develop your style
How to Develop your Photography Style
Just like fashion, a good artist adopts a ‘look’ from which their work is defined. If you want to be a distinctive shoot we suggest you develop your style.
But how the heck do you do that?!
Take a Look at your Work
Time to break out all those photographs you’ve been taking (aimlessly you may think) over the months and years. These pictures will help you see small parts of your photography style.
Pick out a selection of your favourite photos, around 30 or so and lay them out flat or put them all on screen.
Take a Look at your Work
What Makes You Happy?
It’s also a good thing to add to that list the motivating factors that caused you to take up photography in the first place to help develop your style.
For some, it’s making family memories, others it’s documenting their surroundings, or it could just be to memorialise their life and travels. Whatever makes you happy and keeps you wanting to take photos, write it down too.
It is paramount that you don’t lose sight of the joy that photography brings you, so whatever your smile-maker is then it’s now part of your style.
Try Everything, Once
‘Until you’ve done everything, you’ve done nothing’ the quote goes and in developing your photography style this could be a useful moniker. You may love landscape photography, but can it be your favourite area of photography if you’ve not tried portraiture? Possibly, possibly not.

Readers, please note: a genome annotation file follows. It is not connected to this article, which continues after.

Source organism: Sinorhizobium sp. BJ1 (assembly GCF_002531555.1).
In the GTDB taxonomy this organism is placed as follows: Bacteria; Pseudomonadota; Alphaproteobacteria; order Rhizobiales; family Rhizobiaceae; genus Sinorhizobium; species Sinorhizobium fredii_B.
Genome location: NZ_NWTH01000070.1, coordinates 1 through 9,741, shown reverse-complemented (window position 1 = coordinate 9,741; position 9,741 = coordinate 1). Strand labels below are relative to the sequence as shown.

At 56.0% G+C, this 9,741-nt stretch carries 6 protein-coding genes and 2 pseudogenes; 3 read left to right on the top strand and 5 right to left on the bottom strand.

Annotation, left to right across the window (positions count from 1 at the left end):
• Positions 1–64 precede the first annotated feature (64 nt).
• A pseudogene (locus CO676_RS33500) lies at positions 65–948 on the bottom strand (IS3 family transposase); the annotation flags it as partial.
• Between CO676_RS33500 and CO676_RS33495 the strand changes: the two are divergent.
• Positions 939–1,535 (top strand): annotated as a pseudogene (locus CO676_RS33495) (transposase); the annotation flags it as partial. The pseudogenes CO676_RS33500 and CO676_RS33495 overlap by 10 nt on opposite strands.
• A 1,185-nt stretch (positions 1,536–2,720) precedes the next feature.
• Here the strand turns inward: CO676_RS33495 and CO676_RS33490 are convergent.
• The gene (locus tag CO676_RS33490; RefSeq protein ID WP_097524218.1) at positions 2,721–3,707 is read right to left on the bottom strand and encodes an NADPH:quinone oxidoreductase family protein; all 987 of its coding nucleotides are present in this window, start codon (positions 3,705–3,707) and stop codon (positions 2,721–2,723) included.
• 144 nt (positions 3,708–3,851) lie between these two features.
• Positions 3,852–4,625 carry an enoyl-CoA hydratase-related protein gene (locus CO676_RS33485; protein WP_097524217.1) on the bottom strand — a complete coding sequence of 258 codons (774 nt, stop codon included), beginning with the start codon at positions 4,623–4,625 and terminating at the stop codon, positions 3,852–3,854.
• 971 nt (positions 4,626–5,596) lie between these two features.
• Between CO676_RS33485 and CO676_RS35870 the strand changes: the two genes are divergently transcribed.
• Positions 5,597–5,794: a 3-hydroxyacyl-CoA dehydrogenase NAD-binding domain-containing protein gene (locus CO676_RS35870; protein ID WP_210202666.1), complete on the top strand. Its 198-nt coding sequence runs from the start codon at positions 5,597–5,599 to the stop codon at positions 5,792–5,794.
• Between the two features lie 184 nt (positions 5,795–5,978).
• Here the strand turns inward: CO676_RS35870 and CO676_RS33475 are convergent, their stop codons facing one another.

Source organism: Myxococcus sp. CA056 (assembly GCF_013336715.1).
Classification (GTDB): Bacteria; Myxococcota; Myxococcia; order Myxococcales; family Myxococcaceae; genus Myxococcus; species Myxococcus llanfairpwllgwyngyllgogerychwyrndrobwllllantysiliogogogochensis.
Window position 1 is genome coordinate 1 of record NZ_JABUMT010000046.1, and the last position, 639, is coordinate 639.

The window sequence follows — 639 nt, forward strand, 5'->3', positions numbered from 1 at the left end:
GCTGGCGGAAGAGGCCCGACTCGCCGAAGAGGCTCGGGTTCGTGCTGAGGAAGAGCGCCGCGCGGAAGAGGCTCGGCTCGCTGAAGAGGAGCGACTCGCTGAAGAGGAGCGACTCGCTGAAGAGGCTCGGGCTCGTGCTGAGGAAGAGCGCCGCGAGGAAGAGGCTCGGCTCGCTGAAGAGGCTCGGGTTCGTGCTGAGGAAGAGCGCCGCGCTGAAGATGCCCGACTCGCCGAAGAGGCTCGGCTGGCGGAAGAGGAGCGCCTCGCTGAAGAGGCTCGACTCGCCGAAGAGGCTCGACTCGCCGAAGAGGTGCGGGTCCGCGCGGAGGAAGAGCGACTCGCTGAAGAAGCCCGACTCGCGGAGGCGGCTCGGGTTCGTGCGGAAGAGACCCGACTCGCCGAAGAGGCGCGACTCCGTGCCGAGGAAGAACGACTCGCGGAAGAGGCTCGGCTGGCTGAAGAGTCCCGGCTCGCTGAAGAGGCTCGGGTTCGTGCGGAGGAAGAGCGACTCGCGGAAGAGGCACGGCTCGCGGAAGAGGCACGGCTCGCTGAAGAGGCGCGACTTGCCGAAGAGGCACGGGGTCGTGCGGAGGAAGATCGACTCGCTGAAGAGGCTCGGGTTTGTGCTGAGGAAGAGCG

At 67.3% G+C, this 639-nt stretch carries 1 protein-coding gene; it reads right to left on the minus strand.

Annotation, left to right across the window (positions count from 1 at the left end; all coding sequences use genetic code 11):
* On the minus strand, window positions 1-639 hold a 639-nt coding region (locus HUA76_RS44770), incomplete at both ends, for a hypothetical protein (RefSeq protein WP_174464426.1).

What we’re getting at is that it’s good to try lots of different genres out before finding the ones you really love.
Of course, there will be areas you know that will never appeal to your personality but give everything you can a shot so you’re sure. Again, list down those preferred genres if you haven’t already.
Focus on Your Style
This is the core of your photography style.
Of course, you’ll deviate from this list over time but like a boomerang, you’ll be back when you need to get out of a rut.
Now you know you’re style, it’s time to focus and perfect it, so you’re creating the best versions possible. For example:
Make a Workflow
If you can spend less time editing and more time shooting isn’t that a good thing? A smart workflow will take out the boredom that long stints of editing can induce. Lightroom has presets that can batch edit large volumes of photos, so they all have a similar finish (providing the original shots are consistent too).
Maybe you’re always warming up your shots?
Regularly upping the contrast?
Do you tend to tweak the sharpness levels?
Whatever the adjustment, if you find yourself regularly doing it, include it in your action or preset and make it part of your photography style.
If you want to have a strong portfolio like them, take note and build yourself a personal photography style.
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iPhotography Course not only teaches you all the standard technical expertise, settings, skills, and special effects with your camera – but we also show you how to use these skills to develop your own individual style as a photographer.